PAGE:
Acts 14 records the briefest of statements from a sermon Paul preached to citizens in Lystra. He and Barnabas had at first been regarded as gods by those listeners after Paul had healed a lame man. When the two preachers suddenly perceived that the townsfolk were about to offer sacrifice to them by killing an oxen to honor them, the evangelists offered heavy protest to prevent the people from doing that. It was then that Paul preached to them, saying, “Sirs, why do ye these things? We also are men of like passions with you and bring you good tidings that ye should turn from these vain things unto a living God who made the heavens and the earth and the sea, and all that in them is who in the generations gone by suffered all the nations to walk in their own ways. And yet he left not himself without witness, in that he did good and gave you from heaven rains and fruitful seasons, filling your hearts with food and gladness” (Acts 14:15-17).
We are not to suppose that God had made no effort to reach these whom He “suffered them to walk in their own ways” because “The Lord is not willing that any should perish” (2 Peter 3:9), and that included the Gentiles who were citizens of a town called Lystra. Paul’s words to the Romans expressed the Creator’s efforts to reach man and man’s rejection of Him, for three times in his letter to them, Paul wrote that God “gave them up” (Romans 1:24, 26, 28) which expression is comparable to his words in our text, “God suffered the nations to walk in their own ways”. And although there are some men who make no effort to correct those who would offer worship to them or other men, such a practice is a vain thing and robs the only true God of the worship and adoration that belongs only to Him. So while others might not do so, Paul and Barnabas could not stand idly by and accept their worship of them, a worship which belonged only to God. Although God had reached the point in His dealing with His creation — man — that He suffered the nations to walk in their own ways (“gave them up”), that is not to say men were clueless about the existence of the true God. God always left witness of Himself to man.
Thus, beside providing the people of Lystra with His witness to them that He “did good and gave you from heaven rains and fruitful seasons, filling your hearts with food and gladness”, God left other witness of Himself. The story is told of some travelers who camped, spending a night in a tent. The next morning one of them awoke and told his other companions, “A caravan of camels passed us in the night”. When one asked him, “Did you see them?” his response was, “No, but I see their tracks in the sand”. Discerning men can see of every living thing, that they and he is mortal. He may flex his muscles and achieve many mighty things with his strength, but everyone can perceive that no matter what strength and power a man may possess, he will weaken and ultimately die. God’s words to Adam are so true: “Dust thou art and unto dust shalt thou return” (Genesis 3:19). Man knows that no matter how strong he is, he could never have created the universe which he beholds and of which he is part. He knows — that like every other living thing — someday he will die. It is sobering, but he knows he is mortal, not eternal.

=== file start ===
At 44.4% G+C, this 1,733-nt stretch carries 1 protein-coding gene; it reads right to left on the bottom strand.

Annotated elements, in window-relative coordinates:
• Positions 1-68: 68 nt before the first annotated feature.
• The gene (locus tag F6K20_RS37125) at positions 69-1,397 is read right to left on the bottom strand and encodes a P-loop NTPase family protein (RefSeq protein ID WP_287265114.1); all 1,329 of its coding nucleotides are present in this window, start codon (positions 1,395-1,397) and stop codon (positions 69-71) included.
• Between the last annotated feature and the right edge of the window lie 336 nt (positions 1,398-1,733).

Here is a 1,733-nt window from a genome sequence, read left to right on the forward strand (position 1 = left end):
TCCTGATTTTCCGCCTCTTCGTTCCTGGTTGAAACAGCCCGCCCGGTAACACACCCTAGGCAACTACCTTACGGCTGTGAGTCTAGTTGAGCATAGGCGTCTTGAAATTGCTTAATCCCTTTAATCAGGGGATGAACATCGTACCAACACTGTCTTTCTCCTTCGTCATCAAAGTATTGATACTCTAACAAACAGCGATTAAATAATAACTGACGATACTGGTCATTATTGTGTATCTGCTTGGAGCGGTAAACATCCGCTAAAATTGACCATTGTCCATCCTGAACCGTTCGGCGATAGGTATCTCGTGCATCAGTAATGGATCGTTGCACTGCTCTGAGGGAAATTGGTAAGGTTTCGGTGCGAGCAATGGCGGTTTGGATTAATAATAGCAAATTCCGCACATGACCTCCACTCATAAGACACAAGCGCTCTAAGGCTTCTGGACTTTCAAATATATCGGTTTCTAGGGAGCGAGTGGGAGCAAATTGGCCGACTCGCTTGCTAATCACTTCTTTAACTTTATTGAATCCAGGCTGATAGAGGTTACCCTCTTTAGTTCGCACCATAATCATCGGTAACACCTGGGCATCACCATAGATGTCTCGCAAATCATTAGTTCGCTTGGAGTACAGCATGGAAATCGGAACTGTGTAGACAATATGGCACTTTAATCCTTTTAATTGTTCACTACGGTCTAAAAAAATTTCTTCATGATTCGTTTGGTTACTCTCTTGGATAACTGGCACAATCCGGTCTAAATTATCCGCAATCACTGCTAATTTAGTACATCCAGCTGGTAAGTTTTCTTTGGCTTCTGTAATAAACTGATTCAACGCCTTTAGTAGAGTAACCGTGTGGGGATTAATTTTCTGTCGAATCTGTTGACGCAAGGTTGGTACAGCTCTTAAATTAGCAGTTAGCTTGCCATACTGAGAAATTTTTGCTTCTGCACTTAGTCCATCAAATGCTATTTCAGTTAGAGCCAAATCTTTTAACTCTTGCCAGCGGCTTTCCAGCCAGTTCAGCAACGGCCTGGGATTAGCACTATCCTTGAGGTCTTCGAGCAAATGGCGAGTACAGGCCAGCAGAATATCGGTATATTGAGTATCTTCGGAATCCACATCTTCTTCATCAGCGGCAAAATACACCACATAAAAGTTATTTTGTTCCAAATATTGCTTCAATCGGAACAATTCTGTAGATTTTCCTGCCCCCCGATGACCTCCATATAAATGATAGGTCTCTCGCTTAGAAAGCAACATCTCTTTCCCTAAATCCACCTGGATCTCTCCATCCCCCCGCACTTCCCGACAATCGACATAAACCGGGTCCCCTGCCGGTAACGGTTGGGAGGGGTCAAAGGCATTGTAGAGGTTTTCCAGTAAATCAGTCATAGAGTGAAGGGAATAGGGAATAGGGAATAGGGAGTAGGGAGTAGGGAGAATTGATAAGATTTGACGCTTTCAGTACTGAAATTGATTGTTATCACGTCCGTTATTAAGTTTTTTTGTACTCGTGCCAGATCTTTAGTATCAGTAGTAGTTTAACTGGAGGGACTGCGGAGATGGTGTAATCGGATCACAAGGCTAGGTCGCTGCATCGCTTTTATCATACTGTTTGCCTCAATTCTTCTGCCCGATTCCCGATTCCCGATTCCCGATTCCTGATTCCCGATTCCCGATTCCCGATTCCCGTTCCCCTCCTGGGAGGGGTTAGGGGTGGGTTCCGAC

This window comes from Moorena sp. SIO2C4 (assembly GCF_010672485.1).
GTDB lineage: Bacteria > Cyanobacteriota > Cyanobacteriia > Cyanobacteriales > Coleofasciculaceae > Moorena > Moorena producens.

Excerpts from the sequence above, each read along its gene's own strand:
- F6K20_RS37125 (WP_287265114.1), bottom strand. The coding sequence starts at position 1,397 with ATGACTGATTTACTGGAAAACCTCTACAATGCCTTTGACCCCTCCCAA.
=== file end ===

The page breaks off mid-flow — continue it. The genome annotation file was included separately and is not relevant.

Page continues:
Discerning man knows something else. He knows that while there is no comparison between his own strength with the powers reflected in the heavens and on the earth, he also knows that the heavens and earth themselves are “created things” which, just as man was made by another, so were they. And although there is a difference of thousands of years, they also will pass away or die. Man can perceive “the heavens declare the glory of God and the firmament showeth his handiwork” (Psalm 19:1). The exacting order of our universe shouts that just like man did not make himself so neither did they. Both are the handiwork of a Majestic, all-powerful Creator. Both the heavens and man the creature demand some One who made them!
Some years later Paul preached a longer sermon to another group of idolaters in the city of Athens. He included in that sermon some of the truths he had taught in Lystra. He then said, “The times of ignorance he once overlooked but now commandeth all men everywhere to repent inasmuch as he hath appointed a day in which he will judge the world by the man whom he hath ordained, whereof he hath given assurance to all men in that he hath raised him from the dead” (Acts 17:30-31). Just as man must know that he owes his existence to the power of the Eternal Creator; he also owes his obedience to that Creator to all the requirements that Creator makes of him. God has not left man without a witness of Himself. He has “left His tracks in the sand”.